We had the best event but the worst timing ever!
I supervised five master's students who wrote their theses in the intersection of ICT and sustainability this past spring. Three out of five had a research project as their principal. That means the task they worked on for half a year originated in a KTH research project and that they got additional help (to varying degrees) not just from me as an advisor but also from the people who worked in the research project in question. Several students were delayed (one started late) and most presented their theses after rather then before the summer. My previous two blog posts are about the outcomes of two of these theses, e.g. two proposed paper that we have now submitted to the conference "Energy for Society" (paper #1, paper #2). It could very well be the case that at least one and perhaps in fact two additional paper might come out of the remaining three theses!
Most of our students write their master's (as well as their bachelor's) theses during the spring term and they start looking for topics around this time of the year (or earlier). Many students prefer to write their thesis with a company as the principal since they want work experience and perhaps also a crack at a good job in an interesting company.
So this year we decided to up the game and do our best to find master's thesis proposals (in the intersection between ICT, digitalization and sustainability) at companies. Our solution was to invite companies with interests in this area to an After Work event (on Nov 9). I think the idea is ingenious and there are quite a few reasons also for companies to have engineering students do their thesis work with/for them. But many companies don't know exactly what a master's thesis entails, how to put together an attractive offer, at what time of the year to do it as well as various other practical issues.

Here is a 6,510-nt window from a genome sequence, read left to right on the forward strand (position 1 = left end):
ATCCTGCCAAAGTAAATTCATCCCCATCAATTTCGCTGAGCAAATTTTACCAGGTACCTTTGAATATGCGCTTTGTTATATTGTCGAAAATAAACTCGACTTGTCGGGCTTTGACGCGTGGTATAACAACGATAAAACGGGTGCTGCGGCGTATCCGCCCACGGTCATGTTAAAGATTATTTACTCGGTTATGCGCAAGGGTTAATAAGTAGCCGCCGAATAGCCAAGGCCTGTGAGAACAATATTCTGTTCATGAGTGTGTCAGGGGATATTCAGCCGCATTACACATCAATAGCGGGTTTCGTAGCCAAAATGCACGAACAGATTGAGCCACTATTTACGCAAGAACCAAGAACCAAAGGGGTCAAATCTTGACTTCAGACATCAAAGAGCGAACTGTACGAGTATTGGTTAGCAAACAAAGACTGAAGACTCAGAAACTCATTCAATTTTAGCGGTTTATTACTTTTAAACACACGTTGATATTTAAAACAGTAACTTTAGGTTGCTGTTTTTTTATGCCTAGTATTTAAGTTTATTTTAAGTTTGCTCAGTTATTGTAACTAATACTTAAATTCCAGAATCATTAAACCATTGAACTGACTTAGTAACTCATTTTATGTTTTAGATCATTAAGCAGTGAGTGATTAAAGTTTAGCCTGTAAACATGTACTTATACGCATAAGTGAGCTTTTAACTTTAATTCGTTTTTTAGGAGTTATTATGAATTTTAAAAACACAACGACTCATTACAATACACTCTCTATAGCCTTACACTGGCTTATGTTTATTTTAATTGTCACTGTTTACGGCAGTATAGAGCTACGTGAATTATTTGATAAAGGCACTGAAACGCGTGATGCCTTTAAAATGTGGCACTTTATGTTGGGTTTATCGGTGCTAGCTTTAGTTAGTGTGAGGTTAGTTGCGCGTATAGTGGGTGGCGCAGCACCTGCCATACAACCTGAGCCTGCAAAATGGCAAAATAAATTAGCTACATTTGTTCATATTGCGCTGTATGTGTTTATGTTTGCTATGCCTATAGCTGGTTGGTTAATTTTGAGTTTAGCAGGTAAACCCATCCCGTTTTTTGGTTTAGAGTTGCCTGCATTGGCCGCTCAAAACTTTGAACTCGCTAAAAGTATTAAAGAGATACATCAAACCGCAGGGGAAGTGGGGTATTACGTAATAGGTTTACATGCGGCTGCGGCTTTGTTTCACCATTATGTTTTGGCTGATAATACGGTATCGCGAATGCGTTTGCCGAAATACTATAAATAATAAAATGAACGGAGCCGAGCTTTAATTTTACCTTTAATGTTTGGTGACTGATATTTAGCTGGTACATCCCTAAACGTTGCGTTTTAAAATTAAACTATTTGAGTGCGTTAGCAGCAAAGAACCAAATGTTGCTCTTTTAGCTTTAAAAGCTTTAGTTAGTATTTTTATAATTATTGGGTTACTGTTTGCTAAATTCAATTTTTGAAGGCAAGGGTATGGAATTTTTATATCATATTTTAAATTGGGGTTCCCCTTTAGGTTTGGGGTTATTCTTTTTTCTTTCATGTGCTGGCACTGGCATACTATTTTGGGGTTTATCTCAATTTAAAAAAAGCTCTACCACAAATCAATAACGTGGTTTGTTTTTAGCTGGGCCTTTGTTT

So we had the great idea to organize an After Work event for companies to tell them some about what our students can do for them and how they should go about to formulate master's thesis proposals that would be interesting and attractive to our students. And that was just the first hour of the After Work, during the second hour we would circulated among the participants and then-and-there helped them formulate great master's theses proposals. And we did it! I think the program for the After Work was brilliant and that we delivered on the promise. There were only two problems with the execution of the event. The first problem was that we had only a limited number of persons/companies signing up, but I didn't think that wasn't a problem - if ten or a dozen persons/companies show up and we manage to convert each into a thesis topic/proposal and we manage to find/recruit students to write their theses at these companies, well, then we would have a really great case both for our students and for other companies come next year.
The second problem was however that several decimeters, perhaps upwards to half a meter of snow fell in the 12 hours preceding the event ("Snowpocalypse" - see great pictures here). Public and private transportation (buses, trams, trains, cars and to some extent even the subway) was crippled, if not paralyzed on this particular day! Many people were snowed-in and could not get to work or home or move in-between different parts of Stockholm. Only half of the people who had declared they would come actually showed up. People from KTH (me, Elina, Hanna, Mattias, Miriam, Tina, Mario, Robin) (barely) outnumbered out external corporate guests.
So, the idea was great but I have concluded that the best way to frame the event this time around is to regard it as a test round. We should analyze what went wrong (and what we could have done better) - beyond the weather - and plan for a better, bigger, bolder, beautiful event next year. Also, it should be organized not in the beginning of November but two or three weeks earlier (mid-October) to get the timing right!